Prisms in glasses are used to primarily correct double vision, for positional correction, or convergence correction. Recently, prisms have also been used to help people with hemianopia – a condition that causes blindness in half of the visual field in both eyes. This condition is common to those who have suffered brain injuries, and stroke victims.
If you suffer from the above issues, it can mean that an image one eye sees is not in line with what the other is seeing, thus creating an impression of two images instead of one. If glasses have a prism lens, it will correct the image, and will help to get the eyes working together as they should. It does this by using a prism to trick the brain into thinking that the eyes are working together, by shifting what you see slightly to align it with the other eye.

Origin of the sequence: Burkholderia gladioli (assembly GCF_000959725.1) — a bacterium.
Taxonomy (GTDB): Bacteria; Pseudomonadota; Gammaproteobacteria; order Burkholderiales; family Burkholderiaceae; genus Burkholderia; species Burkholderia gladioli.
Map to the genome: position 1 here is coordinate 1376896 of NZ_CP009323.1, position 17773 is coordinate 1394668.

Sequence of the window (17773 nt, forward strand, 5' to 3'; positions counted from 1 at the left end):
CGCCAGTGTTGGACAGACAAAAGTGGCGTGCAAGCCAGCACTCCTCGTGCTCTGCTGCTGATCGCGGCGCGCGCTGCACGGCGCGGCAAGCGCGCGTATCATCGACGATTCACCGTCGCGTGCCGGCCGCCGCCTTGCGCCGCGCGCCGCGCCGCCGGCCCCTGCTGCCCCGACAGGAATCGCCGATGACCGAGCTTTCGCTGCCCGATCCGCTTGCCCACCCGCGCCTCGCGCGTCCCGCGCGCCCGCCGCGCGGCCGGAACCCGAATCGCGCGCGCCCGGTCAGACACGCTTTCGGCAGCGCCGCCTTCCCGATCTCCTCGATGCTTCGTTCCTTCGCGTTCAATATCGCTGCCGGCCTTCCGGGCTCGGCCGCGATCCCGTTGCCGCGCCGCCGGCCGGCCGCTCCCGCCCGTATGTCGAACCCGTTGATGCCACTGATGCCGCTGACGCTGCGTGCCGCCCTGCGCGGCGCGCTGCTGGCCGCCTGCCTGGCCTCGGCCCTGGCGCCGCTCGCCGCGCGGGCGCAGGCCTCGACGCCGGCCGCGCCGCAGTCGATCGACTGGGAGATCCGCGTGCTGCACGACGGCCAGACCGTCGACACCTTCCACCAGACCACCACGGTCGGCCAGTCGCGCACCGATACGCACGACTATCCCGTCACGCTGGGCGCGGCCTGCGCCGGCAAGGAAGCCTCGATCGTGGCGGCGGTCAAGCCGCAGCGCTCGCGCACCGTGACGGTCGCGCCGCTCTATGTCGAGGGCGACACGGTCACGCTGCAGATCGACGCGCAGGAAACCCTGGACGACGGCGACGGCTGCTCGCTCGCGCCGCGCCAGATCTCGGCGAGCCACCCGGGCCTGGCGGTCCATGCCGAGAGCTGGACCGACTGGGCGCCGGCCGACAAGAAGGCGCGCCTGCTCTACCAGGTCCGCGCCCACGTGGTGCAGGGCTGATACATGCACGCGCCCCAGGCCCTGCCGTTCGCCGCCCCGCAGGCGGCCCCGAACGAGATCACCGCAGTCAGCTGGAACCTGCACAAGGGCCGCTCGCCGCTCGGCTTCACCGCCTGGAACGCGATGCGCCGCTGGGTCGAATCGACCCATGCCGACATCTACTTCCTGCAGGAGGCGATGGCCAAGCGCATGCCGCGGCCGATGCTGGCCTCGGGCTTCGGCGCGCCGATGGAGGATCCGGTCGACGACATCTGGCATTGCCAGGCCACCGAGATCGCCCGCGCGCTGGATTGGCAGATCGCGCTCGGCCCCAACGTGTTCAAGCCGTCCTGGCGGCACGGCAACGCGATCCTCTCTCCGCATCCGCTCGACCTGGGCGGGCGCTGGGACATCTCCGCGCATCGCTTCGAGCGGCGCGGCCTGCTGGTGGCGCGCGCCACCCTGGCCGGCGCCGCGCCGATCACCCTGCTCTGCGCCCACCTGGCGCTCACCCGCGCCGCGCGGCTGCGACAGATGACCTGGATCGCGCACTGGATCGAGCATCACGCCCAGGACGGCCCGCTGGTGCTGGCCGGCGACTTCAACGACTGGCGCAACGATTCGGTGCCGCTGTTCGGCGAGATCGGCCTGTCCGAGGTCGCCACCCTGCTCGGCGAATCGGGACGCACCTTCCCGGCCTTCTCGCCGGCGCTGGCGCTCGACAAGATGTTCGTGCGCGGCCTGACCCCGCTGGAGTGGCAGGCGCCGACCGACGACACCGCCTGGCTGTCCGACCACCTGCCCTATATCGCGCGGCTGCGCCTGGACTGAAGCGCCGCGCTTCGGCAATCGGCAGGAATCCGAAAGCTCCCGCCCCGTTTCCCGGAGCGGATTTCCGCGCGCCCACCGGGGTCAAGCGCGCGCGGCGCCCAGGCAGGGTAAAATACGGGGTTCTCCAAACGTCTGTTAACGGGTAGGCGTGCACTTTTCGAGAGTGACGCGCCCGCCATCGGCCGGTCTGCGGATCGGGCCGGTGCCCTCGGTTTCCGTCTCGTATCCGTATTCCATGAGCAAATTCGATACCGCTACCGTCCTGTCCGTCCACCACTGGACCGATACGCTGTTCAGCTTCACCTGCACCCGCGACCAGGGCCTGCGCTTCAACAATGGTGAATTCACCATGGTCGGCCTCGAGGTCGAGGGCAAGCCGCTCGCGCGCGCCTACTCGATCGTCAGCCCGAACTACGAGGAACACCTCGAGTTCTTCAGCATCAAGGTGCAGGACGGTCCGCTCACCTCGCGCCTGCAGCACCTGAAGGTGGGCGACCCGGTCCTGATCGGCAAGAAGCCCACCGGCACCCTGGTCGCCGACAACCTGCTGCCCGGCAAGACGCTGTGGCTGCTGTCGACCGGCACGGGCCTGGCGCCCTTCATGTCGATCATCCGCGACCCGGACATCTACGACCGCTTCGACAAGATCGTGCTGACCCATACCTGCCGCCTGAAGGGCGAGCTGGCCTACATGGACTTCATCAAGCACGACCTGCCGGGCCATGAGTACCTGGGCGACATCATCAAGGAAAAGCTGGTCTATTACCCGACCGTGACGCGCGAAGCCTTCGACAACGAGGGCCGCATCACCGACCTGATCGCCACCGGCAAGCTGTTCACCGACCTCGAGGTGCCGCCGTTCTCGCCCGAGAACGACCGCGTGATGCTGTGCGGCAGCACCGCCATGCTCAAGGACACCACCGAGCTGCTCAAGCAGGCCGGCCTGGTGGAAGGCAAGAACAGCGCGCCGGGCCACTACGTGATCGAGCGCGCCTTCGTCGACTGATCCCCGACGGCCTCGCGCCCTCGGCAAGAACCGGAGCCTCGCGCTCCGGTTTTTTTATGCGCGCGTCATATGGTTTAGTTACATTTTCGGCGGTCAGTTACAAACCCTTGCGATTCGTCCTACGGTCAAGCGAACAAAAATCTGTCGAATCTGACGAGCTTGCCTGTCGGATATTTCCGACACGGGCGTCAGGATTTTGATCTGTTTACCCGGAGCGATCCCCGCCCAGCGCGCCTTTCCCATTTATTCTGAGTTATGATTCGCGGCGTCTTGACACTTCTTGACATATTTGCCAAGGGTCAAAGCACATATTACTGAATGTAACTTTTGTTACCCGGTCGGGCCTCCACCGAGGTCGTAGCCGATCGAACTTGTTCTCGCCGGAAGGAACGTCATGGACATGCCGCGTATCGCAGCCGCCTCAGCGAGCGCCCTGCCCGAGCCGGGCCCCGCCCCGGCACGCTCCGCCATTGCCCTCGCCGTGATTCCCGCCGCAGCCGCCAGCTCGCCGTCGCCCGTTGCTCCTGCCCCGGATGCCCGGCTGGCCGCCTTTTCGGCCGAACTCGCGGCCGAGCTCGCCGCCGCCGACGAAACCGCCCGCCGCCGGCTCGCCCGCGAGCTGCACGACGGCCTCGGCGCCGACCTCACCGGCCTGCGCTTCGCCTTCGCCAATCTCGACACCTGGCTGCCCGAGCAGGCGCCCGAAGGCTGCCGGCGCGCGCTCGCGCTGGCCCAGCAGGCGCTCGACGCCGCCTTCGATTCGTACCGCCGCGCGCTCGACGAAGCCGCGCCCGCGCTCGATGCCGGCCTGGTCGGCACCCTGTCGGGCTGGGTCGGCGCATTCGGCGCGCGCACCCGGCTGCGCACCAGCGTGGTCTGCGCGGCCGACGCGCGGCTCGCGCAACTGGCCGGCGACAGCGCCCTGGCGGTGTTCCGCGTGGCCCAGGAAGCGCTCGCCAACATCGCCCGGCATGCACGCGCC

Normally, standard glasses only correct two types of eye conditions: focal distance (near or farsightedness) or an unusual curving of the cornea, such as astigmatism.
Prism glasses have a thinner apex and thicker base than standard glasses. This is to enable light to bend and slow. The angle, or index, of refraction that the light bends at will depend on the shape and thickness of the lens.
If you have started to get double vision, it is important you get it checked out as soon as possible by a qualified optician as this can be a symptom of wider problems such as diabetes, a brain tumour, high blood pressure, thyroid issues and cataracts.
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